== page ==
An Optimal Shape of Income Tax: Evidence from Zero Income Tax Countries - Paraguay & Uruguay
AbstractMost of the existing literature on the optimal shape of income tax has a common result - decreasing marginal tax rates. This result stands in sharp contrast with real world income tax systems that are characterized by increasing marginal tax rates. Diamond (1998) made explicit the factors that affect the optimal shape of income tax rates. A special attention was given to one of the effects: the distribution effect. The main goal of this paper is to empirically explore whether the 'distribution effect' implies rising or declining marginal income tax rates with special interest at high levels of income. We estimate the hourly wage distribution as a proxy for the distribution of skills. We show that the desired income tax schedule implied by the 'distribution effect' should exhibit increasing marginal tax rates at high levels of income. The analysis is based on data from zero income tax countries - Paraguay and Uruguay. We use a nonparametric estimation technique to avoid using any functional form assumptions on the skill distribution.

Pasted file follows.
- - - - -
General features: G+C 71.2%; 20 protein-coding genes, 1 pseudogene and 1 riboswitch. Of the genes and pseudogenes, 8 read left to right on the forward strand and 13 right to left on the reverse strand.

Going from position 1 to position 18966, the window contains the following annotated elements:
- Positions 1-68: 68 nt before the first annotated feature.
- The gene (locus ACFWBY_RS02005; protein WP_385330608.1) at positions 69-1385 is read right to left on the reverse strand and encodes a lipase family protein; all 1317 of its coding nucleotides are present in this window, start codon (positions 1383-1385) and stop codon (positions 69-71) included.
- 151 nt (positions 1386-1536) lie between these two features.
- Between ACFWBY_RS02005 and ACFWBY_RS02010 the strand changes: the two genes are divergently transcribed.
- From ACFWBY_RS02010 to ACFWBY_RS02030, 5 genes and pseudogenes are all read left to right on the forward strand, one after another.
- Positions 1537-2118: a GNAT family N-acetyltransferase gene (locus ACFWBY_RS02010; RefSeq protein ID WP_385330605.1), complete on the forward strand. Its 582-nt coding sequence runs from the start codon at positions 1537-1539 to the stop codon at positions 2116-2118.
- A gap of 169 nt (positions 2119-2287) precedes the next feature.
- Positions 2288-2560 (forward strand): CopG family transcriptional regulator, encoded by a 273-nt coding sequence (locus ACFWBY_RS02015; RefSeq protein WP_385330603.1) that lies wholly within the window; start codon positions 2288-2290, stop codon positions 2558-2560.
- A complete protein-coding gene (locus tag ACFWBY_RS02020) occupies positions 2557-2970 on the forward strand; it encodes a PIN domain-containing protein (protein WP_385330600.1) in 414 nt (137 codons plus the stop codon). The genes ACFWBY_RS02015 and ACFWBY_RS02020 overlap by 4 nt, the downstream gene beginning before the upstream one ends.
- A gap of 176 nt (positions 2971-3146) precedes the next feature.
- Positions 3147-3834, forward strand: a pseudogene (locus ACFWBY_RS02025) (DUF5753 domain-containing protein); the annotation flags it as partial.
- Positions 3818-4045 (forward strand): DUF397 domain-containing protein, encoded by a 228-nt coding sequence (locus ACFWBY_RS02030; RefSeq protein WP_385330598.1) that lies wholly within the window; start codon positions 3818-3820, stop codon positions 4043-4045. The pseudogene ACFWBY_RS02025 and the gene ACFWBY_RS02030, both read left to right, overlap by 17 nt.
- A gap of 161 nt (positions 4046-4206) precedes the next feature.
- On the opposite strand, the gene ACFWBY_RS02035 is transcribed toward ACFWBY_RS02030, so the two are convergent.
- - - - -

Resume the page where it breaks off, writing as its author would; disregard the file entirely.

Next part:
Download InfoIf you experience problems downloading a file, check if you have the proper application to view it first. In case of further problems read the IDEAS help page. Note that these files are not on the IDEAS site. Please be patient as the files may be large.
Bibliographic InfoPaper provided by Duke University, Department of Economics in its series Working Papers with number 03-05.
Date of creation: 2003
Date of revision:
Contact details of provider:
Postal: Department of Economics Duke University 213 Social Sciences Building Box 90097 Durham, NC 27708-0097
Phone: (919) 660-1800
Fax: (919) 684-8974
Web page: http://econ.duke.edu/
Find related papers by JEL classification:
- H21 - Public Economics - - Taxation, Subsidies, and Revenue - - - Efficiency; Optimal Taxation
- C31 - Mathematical and Quantitative Methods - - Multiple or Simultaneous Equation Models; Multiple Variables - - - Cross-Sectional Models; Spatial Models; Treatment Effect Models; Quantile Regressions; Social Interaction Models
This paper has been announced in the following NEP Reports:
- NEP-ALL-2003-04-27 (All new papers)
You can help add them by filling out this form.
For technical questions regarding this item, or to correct its authors, title, abstract, bibliographic or download information, contact: (Department of Economics Webmaster).
If references are entirely missing, you can add them using this form.